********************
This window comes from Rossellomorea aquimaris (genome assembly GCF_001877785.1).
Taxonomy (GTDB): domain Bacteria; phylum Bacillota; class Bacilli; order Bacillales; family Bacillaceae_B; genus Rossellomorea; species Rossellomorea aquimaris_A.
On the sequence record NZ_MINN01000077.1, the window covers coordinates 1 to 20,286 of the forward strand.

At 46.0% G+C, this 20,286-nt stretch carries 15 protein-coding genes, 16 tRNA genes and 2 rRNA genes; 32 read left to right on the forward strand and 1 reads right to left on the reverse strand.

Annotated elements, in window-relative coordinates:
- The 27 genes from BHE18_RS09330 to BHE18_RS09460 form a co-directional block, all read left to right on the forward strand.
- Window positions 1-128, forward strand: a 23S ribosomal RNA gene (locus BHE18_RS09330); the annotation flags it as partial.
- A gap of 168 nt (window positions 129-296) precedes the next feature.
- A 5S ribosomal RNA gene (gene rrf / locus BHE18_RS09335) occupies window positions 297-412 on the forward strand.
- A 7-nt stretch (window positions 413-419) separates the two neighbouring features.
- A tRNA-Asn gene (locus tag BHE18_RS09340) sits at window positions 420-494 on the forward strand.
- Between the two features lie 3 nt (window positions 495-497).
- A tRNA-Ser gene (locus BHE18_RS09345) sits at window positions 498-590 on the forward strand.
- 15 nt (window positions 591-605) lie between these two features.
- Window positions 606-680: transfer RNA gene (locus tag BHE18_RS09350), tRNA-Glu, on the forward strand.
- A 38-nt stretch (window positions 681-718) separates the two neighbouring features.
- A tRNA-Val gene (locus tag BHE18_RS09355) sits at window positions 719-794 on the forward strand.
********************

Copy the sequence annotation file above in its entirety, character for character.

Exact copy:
This window comes from Rossellomorea aquimaris (genome assembly GCF_001877785.1).
Taxonomy (GTDB): domain Bacteria; phylum Bacillota; class Bacilli; order Bacillales; family Bacillaceae_B; genus Rossellomorea; species Rossellomorea aquimaris_A.
On the sequence record NZ_MINN01000077.1, the window covers coordinates 1 to 20,286 of the forward strand.

At 46.0% G+C, this 20,286-nt stretch carries 15 protein-coding genes, 16 tRNA genes and 2 rRNA genes; 32 read left to right on the forward strand and 1 reads right to left on the reverse strand.

Annotated elements, in window-relative coordinates:
- The 27 genes from BHE18_RS09330 to BHE18_RS09460 form a co-directional block, all read left to right on the forward strand.
- Window positions 1-128, forward strand: a 23S ribosomal RNA gene (locus BHE18_RS09330); the annotation flags it as partial.
- A gap of 168 nt (window positions 129-296) precedes the next feature.
- A 5S ribosomal RNA gene (gene rrf / locus BHE18_RS09335) occupies window positions 297-412 on the forward strand.
- A 7-nt stretch (window positions 413-419) separates the two neighbouring features.
- A tRNA-Asn gene (locus tag BHE18_RS09340) sits at window positions 420-494 on the forward strand.
- Between the two features lie 3 nt (window positions 495-497).
- A tRNA-Ser gene (locus BHE18_RS09345) sits at window positions 498-590 on the forward strand.
- 15 nt (window positions 591-605) lie between these two features.
- Window positions 606-680: transfer RNA gene (locus tag BHE18_RS09350), tRNA-Glu, on the forward strand.
- A 38-nt stretch (window positions 681-718) separates the two neighbouring features.
- A tRNA-Val gene (locus tag BHE18_RS09355) sits at window positions 719-794 on the forward strand.